Quality of service monitoring strategies in service oriented architecture environments using processor hardware performance metrics

Sithole, Ernest, McClean, Sally, Scotney, Bryan, Parr, Gerard ORCID: https://orcid.org/0000-0002-9365-9132, Moore, Adrian, Bustard, Dave and Dawson, Stephen (2011) Quality of service monitoring strategies in service oriented architecture environments using processor hardware performance metrics. IGI Global.

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The sharp growth in data-intensive applications such as social, professional networking and online commerce services, multimedia applications, as well as the convergence of mobile, wireless, and internet technologies, is greatly influencing the shape and makeup of on-demand enterprise computing environments. In response to the global needs for on-demand computing services, a number of trends have emerged, one of which is the growth of computing infrastructures in terms of the number of computing node entities and the widening in geophysical distributions of deployed node elements. Another development has been the increased complexity in the technical composition of the business computing space due to the diversity of technologies that are employed in IT implementations. Given the huge scales in infrastructure sizes and data handling requirements, as well as the dispersion of compute nodes and technology disparities that are associated with emerging computing infrastructures, the task of quantifying performance for capacity planning, Service Level Agreement (SLA) enforcements, and Quality of Service (QoS) guarantees becomes very challenging to fulfil. In order to come up with a viable strategy for evaluating operational performance on computing nodes, we propose the use of on-chip registers called Performance Monitoring Counters (PMCs), which form part of the processor hardware. The use of PMC measurements is largely non-intrusive and highlights performance issues associated with runtime execution on the CPU hardware architecture. Our proposed strategy of employing PMC data thus overcomes major shortcomings of existing benchmarking approaches such as overheads in the software functionality and the inability to offer detailed insight into the various stages of CPU and memory hardware operation.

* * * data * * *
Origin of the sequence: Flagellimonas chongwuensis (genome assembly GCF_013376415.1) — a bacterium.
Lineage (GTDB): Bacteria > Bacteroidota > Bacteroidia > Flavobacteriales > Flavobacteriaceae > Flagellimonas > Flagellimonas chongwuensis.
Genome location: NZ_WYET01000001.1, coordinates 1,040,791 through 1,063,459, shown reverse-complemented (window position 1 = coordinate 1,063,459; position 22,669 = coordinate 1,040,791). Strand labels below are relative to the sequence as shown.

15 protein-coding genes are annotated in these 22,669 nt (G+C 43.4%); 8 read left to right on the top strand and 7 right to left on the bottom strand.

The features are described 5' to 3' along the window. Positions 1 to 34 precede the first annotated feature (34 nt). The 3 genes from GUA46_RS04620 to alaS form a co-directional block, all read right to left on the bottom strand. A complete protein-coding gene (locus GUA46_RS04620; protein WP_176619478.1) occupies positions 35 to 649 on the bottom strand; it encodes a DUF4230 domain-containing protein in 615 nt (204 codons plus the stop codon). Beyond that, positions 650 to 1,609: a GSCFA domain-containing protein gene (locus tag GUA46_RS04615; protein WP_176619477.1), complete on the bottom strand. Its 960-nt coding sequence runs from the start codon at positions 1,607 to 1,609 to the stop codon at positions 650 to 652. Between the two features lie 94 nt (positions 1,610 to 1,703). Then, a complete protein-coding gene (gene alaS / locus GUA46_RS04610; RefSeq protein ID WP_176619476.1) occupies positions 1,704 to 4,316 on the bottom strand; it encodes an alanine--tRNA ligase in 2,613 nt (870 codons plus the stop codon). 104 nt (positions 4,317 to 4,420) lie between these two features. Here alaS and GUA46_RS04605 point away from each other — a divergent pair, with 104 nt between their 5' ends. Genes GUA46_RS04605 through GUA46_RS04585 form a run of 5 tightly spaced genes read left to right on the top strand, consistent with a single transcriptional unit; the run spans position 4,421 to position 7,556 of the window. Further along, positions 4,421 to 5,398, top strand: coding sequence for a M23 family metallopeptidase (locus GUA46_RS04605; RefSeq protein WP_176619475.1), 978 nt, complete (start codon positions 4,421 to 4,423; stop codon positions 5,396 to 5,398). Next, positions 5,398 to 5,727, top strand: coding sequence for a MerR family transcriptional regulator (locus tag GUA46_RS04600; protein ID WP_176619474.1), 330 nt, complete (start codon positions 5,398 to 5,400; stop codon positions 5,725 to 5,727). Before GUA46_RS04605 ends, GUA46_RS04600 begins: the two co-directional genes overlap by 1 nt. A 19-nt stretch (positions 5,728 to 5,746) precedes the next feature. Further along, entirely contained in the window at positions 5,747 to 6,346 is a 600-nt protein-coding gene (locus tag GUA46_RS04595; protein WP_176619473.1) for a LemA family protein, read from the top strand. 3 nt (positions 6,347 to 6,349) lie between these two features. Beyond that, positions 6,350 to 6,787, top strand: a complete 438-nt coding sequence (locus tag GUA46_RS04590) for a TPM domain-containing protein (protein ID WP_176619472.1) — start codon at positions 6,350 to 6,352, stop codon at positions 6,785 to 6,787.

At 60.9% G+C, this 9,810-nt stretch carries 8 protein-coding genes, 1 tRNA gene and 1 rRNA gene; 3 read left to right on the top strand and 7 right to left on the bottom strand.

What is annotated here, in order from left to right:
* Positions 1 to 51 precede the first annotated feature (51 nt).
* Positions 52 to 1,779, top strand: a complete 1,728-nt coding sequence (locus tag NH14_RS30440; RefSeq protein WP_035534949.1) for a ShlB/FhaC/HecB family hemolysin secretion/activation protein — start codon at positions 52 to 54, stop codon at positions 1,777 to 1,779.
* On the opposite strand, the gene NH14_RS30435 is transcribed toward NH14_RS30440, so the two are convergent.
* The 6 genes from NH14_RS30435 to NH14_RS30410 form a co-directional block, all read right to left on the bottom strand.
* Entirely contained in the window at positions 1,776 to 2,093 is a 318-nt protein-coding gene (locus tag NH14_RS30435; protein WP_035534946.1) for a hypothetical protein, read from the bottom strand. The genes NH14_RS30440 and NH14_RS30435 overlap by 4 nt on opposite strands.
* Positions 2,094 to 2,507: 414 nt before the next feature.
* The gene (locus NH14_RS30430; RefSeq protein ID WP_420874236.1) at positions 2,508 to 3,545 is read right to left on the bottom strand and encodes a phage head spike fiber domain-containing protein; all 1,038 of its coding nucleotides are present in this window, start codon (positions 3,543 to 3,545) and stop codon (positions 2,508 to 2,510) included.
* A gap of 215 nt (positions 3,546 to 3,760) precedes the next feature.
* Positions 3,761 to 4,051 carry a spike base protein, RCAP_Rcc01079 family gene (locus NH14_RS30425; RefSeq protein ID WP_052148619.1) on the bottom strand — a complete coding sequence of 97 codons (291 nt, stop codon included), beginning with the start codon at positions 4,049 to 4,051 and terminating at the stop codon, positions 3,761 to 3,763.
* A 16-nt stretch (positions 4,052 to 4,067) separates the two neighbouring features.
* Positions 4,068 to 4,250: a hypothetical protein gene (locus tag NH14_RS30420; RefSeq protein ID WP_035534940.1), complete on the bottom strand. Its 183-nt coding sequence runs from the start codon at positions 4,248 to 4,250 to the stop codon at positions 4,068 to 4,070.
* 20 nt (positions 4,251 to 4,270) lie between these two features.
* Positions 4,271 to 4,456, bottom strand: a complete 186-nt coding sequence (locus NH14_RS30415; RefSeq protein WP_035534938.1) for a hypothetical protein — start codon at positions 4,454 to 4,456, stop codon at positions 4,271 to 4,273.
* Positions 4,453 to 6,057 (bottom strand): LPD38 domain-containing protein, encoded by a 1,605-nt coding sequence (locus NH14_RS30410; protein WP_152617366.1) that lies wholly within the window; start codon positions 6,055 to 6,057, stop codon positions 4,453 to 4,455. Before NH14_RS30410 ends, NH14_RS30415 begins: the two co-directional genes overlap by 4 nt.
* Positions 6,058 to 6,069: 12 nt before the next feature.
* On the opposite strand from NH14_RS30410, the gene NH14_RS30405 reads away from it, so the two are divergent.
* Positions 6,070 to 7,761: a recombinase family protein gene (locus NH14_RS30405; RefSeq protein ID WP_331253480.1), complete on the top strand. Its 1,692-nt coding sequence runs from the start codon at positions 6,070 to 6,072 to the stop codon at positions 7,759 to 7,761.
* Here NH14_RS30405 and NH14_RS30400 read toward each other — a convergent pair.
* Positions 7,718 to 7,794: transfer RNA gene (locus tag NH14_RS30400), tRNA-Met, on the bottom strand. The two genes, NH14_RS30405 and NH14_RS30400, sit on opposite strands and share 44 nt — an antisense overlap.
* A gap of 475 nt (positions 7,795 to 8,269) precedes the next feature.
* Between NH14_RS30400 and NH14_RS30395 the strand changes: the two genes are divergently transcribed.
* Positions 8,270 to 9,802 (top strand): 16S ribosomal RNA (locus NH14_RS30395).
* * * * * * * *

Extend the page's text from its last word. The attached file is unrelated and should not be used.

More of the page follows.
Item Type: Book
Faculty \ School: Faculty of Science > School of Computing Sciences
UEA Research Groups: Faculty of Science > Research Groups > Smart Emerging Technologies
Faculty of Science > Research Groups > Cyber Security Privacy and Trust Laboratory
Depositing User: Pure Connector
Date Deposited: 24 Sep 2016 01:04
Last Modified: 14 Mar 2023 08:39
URI: https://ueaeprints.uea.ac.uk/id/eprint/60447
DOI: 10.4018/978-1-61350-432-1.ch005

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